Coping with different situations

My husband died 8 weeks ago, and like many others I have read on here, the grief comes in waves. I have almost got used to him not being at home, but I have brought my mother to her holiday home, and find grieving in a different place really difficult. I often bring my mother here, and always used to text or speak to my husband about what we were doing. I also came here many times with my husband over the years, so I’m missing him with a new pain and intensity. My mother is old and frail, and I do not want to distress her with how upset I feel. It’s as if each new situation brings a fresh wave of grief.

Hello Nancy, I’m so sorry to read of your loss and distress. 8 weeks is no time at all. I understand a little of how you feel. I lost my Husband last year. I’m 52. I left our own home to stay with my Mum (elderly and frail) and Brother in my old family home 25 miles away shortly after my loss. I didn’t really know many people in our neighborhood. It was to be a temporary measure but I’m still here. I wish I’d had the strength to return earlier in the grieving process as I fear I have not felt the full force of his absence due to not being surrounded by his things and the environment that were “ours”.“Things” mean nothing, but they have memories attached and if you are not in those familiar surroundings maybe you feel disconnected from your Husband in a way and it’s compounding your grief at this very fragile stage. I think that’s the case with me. I also have an uncanny feeling sometimes as I think he is still at our home and then reality hits all over again. It’s a bit of a long-winded reply and probably doesn’t make a lot of sense but I just wanted to say I understand. Its truly admirable trying to protect your Mother from your pain but please don’t suffer in silence. It creates many problems later on as I know only too well. There is always a “listening ear” on this site though. I’m sending compassionate thoughts to you. Kindest regards.

Thanks for your reply. I searched for somewhere to express my pain last night, and found this site - it is comforting to find people who understand. I have wonderful friends who are very supportive, but they can’t really empathise. I think you’re right that I may feel disconnected. Grief is such an unpredictable process it’s so hard to know what to do or where to go and how it’s going to make you feel. I am also 52 by the way.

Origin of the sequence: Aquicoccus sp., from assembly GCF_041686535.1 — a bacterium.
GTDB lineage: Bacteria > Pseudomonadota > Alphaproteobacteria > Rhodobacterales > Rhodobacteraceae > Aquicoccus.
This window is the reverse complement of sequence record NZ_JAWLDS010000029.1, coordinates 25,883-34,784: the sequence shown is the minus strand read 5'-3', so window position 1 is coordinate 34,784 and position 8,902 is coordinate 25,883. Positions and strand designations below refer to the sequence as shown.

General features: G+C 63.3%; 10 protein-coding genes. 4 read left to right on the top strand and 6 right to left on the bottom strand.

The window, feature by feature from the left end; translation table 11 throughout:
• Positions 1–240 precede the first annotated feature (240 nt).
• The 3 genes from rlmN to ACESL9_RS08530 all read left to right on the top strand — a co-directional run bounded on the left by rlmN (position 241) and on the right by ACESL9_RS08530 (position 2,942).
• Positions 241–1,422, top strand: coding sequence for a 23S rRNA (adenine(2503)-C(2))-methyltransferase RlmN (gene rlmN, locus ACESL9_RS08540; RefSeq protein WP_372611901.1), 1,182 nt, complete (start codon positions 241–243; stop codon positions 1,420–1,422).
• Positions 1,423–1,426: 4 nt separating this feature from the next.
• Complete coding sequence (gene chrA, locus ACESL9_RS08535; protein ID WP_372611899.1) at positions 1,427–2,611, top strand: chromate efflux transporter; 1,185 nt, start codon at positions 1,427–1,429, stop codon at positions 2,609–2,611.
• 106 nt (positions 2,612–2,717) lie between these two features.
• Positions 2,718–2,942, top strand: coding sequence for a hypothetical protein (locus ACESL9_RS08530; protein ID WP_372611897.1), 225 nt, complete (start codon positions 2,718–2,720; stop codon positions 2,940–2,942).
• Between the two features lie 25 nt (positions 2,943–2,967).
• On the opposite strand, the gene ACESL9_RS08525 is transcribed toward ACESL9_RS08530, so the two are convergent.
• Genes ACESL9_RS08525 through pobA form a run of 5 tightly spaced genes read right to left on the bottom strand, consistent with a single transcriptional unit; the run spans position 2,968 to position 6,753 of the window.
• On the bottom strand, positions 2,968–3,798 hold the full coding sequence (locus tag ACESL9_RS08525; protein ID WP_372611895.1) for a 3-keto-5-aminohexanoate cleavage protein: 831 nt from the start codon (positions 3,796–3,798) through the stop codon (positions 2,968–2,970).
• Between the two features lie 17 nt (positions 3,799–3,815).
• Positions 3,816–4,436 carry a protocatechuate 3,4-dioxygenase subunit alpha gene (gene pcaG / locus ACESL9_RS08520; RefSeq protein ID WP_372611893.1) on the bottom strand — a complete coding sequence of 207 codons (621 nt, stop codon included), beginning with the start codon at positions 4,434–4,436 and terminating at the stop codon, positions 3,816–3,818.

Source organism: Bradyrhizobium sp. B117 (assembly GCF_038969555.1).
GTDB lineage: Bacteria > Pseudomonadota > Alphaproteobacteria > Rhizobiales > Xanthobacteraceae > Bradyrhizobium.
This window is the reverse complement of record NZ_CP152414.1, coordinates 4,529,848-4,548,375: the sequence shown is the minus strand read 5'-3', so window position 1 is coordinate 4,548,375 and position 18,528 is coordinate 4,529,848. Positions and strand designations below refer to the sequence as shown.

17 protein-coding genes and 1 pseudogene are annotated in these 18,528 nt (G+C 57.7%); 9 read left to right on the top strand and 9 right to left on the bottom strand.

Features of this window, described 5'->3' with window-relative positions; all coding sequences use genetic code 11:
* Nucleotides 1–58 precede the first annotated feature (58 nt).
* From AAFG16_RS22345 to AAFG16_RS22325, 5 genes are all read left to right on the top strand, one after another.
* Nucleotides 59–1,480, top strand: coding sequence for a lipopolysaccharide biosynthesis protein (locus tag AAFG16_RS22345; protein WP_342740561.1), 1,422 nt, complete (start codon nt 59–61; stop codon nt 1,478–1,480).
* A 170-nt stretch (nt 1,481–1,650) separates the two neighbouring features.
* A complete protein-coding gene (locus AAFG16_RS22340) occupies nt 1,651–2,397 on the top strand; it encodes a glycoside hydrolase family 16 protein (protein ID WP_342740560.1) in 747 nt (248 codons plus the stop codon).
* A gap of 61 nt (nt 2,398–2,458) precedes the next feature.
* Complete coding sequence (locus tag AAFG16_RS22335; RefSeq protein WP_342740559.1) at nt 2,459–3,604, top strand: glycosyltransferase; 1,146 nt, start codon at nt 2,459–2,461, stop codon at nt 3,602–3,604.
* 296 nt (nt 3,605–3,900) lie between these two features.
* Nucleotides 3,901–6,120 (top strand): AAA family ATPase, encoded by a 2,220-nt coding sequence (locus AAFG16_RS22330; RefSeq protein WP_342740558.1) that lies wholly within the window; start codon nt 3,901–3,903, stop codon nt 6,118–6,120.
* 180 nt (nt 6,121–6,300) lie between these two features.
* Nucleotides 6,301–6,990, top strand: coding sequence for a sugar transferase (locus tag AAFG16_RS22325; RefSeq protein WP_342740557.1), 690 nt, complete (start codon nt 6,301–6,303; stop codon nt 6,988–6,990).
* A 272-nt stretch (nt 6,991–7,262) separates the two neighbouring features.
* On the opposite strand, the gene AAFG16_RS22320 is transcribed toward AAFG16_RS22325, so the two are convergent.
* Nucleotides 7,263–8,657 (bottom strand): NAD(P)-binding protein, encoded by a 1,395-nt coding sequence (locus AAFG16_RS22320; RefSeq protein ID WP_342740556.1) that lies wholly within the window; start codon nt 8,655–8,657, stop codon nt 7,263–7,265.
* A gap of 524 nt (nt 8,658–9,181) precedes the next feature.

Hi Sheila, thanks for the reply. I know I will never get over my grief, and in many ways I don’t want to, as it feels like the only way I can feel connected to my husband. I do go out, and can socialise and occasionally feel like I’m enjoying myself, but then an overwhelming wave of grief hits me, and it’s paralysing.

I can relate to you all. My husband died in June, just before our 66th wedding anniversary, and I still cannot come to terms with being a widow. On Christmas Day 1949, we were engaged and all I can think of is the two young people who were so happy and looking forward to their lives together. We were lucky to have such a long marriage, which produced four children who have all done well. So for that I feel thankful but the loneliness without my Bill is unbearable, and although I would never self-harm because of my family, every night I say a little prayer that my dodgy heart will shut down during the night. Isn’t that dreadful. I have been waiting two months to hear from Cruse but nothing from them. I have no idea where I go from here and am thankful for this site where I can unload some of my feelings. Best wishes to you all. Eileen

I’m so sorry for your loss Eileen. I would also never harm myself as I feel our children have had enough to deal with at 22 and 24 years old, but I often go to bed feeling I wouldn’t mind never waking up. My parents are both 85 and 3 of my grandparents lived into their 80s, so chances are I have another 30 years of loneliness left, which is not something I am looking forward to.

Thank you, Nancy for replying to my posting. I’m sorry to hear about your loss and can appreciate how you are feeling. I am 86 and have a heart condition so maybe relief from this awful existence is not too far away from me. I think it’s terrible to feel like that but it’s the way it is. The females in my family lived into their nineties so I hope I don’t take after them. Life, as it is now, has little meaning but perhaps once we have Christmas over, we may start to feel better and more able to accept what has happened. I hope so. Kind regards, Eileen

Helło, Sheila. We have spoken before on here and nothing changes, does it. I am probably expecting too much after only six months but how I wish I could stop this dreadful longing to be with Bill. I have tried everything but he is on my mind constantly. Even when I go out I still keep looking for him as he was prone to dropping behind when he couldn’t keep up with me. The other day I spotted a man on a mobility scooter who was wearing almost identical clothes to those of Bill, even to the same coloured cap. I stood open mouthed and it was all I could do to stop rushing over and giving him a hug. If only someone could invent a magic pill we could take to relieve the heartache. I hope you manage to get through Christmas OK. I am dreading it as I shall be with one of my sons and his family and will have to try and keep cheerful. Eileen xx